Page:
THE .38 Super cartridge and the 1911 handgun are among the most effective combinations available for all-around service use and personal defense, yet it is underutilized to say the least.
The pistol saw extensive use in the hands of the FBI and figured into the demise of dangerous Depression-era fugitives such as Baby Face Nelson. The caliber also saw service with the other side of the law. If you look closely at images of John Dillinger’s highly modified 1911 with foregrip, converted to fully automatic fire, the extended magazine is obviously a .38 Super.
But this review isn’t about history. It’s about the performance of a worthwhile cartridge that has seen action and earned an excellent reputation. The .38 Automatic Colt Pistol (ACP) cartridge was introduced in 1900 along with the Colt 1900 pistol, predating both the 9mm Luger and the .45 ACP.
Table of Contents
ORIGINAL .38 ACP LOADING
As originally loaded, the .38 ACP is more or less as powerful as the 9mm Luger, 9mm Steyr, 9mm Largo, and the like. The difference we are interested in is that the .38 ACP features a .900-inch long cartridge case. When the U.S. Army wanted a .45 ACP pistol, John Moses Browning designed the 1911 around a .900-inch long cartridge case and modified his original handgun design. This paved the way for the later introduction of a .38 ACP 1911.
The original 130-grain .38 ACP loading produced about 1,050 feet-per-second (fps). In 1929 Colt introduced the 1911 in .38 ACP and the new loading was advertised at 1,300 fps, although a realistic velocity was 1,260 fps. At the same time, the original .38 ACP Colt was finally discontinued.
The reasons for the introduction of the .38 Super are not always fully understood. Colt marketed the .38 Super successfully as a peace officer’s handgun. The jacketed 130-grain bullet had more penetration than common handgun calibers and proved effective against the new class of mechanized criminal. The .45 ACP and .38 Special loads were not as effective against vehicles and cover as the .38 Super.
Colt also wished to keep a medium-bore pistol in production for those who favored the lighter recoiling .38 over the .45. Finally the .45 ACP (and 9mm) could not be sold in most South American nations because it was prohibited as a military cartridge. That made three good reasons Colt had for introducing the .38-caliber 1911.
BIRTH OF THE .38 SUPER
The engineering was not difficult, since the .45 ACP pistol already used a .900-inch long cartridge. The slide was redesigned to a smaller breechface and the barrel properly chambered. The magazine features the same exterior dimensions as the .45 ACP, though a slot runs the length of the magazine to pinch the magazine to the appropriate dimensions.
The .38 Super was a commercial success for several years. There are a number of reasons for its loss of popularity, but it seems that competition from the .357 Magnum cartridge was the main reason the .38 Super fell out of favor.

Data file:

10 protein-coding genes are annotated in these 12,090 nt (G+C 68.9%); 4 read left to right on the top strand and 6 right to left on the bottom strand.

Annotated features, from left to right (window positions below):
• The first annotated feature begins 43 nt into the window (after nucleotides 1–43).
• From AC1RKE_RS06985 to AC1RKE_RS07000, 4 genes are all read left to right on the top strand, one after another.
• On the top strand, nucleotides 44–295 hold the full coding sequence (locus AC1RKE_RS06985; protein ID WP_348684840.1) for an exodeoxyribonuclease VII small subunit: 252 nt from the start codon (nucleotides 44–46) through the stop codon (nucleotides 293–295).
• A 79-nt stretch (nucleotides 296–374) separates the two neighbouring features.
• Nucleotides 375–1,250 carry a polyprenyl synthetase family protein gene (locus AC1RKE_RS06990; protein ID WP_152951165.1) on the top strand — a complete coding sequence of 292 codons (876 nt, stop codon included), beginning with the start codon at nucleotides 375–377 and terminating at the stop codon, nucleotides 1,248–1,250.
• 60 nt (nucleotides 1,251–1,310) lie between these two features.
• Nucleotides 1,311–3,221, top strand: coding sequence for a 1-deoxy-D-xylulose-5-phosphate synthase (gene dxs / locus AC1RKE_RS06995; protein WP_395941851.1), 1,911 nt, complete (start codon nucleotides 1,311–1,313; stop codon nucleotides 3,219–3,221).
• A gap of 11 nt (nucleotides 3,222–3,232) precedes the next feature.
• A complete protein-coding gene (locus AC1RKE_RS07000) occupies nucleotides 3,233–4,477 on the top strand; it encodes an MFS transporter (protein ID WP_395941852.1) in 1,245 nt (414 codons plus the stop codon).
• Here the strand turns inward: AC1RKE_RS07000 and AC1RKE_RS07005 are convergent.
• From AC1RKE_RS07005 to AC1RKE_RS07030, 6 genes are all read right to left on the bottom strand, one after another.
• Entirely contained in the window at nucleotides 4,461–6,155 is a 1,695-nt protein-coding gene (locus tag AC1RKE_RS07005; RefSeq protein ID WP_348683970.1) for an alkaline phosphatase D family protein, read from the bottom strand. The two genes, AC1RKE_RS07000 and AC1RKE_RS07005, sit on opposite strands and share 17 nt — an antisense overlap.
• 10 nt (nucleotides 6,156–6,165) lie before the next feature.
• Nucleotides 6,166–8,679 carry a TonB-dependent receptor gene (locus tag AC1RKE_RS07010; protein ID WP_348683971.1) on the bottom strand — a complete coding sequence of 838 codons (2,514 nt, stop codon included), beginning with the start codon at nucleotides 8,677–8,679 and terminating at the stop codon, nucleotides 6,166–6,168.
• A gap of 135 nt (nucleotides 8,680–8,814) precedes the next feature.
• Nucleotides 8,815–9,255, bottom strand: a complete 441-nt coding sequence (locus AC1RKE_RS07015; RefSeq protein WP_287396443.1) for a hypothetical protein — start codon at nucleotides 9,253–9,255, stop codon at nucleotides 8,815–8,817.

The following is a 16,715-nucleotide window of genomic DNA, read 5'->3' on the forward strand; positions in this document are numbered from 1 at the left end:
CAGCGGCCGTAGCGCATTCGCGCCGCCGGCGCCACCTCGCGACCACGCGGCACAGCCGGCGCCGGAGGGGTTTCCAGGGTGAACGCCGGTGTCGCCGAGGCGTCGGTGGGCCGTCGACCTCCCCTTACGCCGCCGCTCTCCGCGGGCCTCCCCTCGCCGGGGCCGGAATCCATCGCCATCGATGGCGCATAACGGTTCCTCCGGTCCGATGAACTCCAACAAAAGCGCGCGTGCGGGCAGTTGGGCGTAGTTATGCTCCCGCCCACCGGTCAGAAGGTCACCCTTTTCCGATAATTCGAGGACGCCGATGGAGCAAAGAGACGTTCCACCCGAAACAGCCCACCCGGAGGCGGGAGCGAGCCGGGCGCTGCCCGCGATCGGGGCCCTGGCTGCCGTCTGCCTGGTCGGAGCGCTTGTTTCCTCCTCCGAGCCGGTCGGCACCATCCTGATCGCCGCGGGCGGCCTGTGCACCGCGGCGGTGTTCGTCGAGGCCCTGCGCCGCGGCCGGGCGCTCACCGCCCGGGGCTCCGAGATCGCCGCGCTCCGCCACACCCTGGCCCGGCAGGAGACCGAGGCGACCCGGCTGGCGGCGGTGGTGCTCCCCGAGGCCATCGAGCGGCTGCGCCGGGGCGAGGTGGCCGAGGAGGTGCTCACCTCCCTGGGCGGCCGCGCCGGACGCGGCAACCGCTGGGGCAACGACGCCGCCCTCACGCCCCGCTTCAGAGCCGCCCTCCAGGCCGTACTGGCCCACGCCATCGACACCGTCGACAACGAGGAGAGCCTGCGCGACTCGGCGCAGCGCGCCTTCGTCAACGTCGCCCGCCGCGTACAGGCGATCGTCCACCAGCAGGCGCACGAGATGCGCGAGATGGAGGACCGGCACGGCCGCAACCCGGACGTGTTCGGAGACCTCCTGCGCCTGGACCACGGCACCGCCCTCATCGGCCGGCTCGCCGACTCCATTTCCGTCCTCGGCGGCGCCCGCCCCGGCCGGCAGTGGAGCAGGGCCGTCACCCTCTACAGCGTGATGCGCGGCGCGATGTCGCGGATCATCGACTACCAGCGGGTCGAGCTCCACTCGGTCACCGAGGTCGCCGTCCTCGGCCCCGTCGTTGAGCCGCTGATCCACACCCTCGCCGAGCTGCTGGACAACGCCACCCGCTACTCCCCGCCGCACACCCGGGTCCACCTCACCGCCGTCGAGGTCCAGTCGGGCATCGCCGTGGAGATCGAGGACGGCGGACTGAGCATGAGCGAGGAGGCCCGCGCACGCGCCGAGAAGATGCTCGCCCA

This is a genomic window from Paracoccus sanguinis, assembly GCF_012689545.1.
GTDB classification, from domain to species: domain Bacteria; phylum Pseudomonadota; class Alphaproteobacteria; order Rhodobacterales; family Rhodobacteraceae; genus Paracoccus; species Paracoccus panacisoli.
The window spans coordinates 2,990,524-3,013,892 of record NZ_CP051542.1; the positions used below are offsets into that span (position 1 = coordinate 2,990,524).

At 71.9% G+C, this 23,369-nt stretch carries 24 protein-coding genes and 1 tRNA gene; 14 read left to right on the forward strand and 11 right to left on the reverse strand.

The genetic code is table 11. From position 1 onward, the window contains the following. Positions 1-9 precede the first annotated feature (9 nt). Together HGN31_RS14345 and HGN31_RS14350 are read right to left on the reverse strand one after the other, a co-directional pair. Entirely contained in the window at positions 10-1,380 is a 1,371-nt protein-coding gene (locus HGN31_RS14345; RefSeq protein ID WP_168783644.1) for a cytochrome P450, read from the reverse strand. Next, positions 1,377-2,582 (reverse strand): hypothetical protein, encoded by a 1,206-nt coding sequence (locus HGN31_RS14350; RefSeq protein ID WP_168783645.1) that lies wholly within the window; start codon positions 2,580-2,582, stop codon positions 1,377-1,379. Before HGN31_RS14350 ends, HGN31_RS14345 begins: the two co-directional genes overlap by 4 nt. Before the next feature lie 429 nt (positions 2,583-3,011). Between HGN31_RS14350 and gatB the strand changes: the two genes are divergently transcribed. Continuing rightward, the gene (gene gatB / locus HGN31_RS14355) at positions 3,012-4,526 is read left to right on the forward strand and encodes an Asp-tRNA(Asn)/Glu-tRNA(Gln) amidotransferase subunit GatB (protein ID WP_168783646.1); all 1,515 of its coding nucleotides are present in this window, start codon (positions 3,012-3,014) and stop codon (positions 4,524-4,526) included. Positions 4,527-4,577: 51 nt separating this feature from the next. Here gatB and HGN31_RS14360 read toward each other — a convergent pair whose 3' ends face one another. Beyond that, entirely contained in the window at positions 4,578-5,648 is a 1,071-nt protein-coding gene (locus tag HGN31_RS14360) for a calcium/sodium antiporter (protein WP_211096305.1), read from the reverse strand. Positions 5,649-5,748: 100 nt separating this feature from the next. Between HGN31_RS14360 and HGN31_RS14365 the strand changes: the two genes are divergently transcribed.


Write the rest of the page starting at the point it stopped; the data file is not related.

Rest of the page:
We were a nation of revolver shooters, and the .357 Magnum gave lawmen a cartridge of greater power. The Smith & Wesson revolver was more accurate than the Colt 1911. While the 1911 had greater firepower and a better sustained rate of fire, the big Smith & Wesson revolver proved accurate well past 100 yards.
On the subject of accuracy, we need to address a consideration that dogged the Super for much of its service life. The pistol gained a reputation for inaccuracy that is probably not deserved. Standards for the GI 1911 .45 were generous— on the order of a five-inch group at 25 yards. (Most .45s were more accurate, with military testing prior to World War I showing pistols capable of 2.4- inch groups.)
The Super was less accurate by reliable reports. The problem seemed to be in inconsistent headspace. Browning was finding his way with the early ACP cartridges. Both the .32 ACP and .38 ACP feature a slight semi-rim for headspace. This is less reliable than the later headspace on the case mouth design of the .45 ACP.
Modern 1911 handguns beginning about 1981 headspace properly on the case mouth. Before those days, the Bar- Sto Precision barrel turned many .38 Super pistols into tack drivers. Regardless, for combat use the Super wasn’t all that inaccurate.
With a somewhat spotted history behind it, the Super isn’t always recognized for its performance today. One aspect of the performance of the 1911/.38 Super combination cannot be argued and that is reliability.
I am going to avoid comparing the .38 Super to the .357 SIG or the 9mm. These cartridges are useful in 9mm size handguns. The .38 ACP must be chambered in a .45 size handgun due to the case length. This means the 1911 (or Witness or SIG P220 size).
.38 SUPER STRENGTHS
The good attributes of the 1911 bear mention. The pistol features a straightto- the-rear trigger compression, low bore axis, grip that fits most hands well, and excellent speed into action. There is no pistol faster to an accurate first shot than a 1911 handgun. When chambered in .38 Super, the pistol is even faster to accurate repeat shots. This has been borne out in competition.
Given the efficiency of the .45 ACP cartridge for personal defense, there must be a compelling reason to adopt the .38 Super. After all, the big-bore .45 ACP is proven and effective, right? The Super has advantages in penetration and control. For those who find .45 ACP recoil daunting, the .38 Super is a much easier cartridge to master. While some may not feel the .45 ACP has excess recoil, an individual firing thousands of rounds yearly in practice may disagree.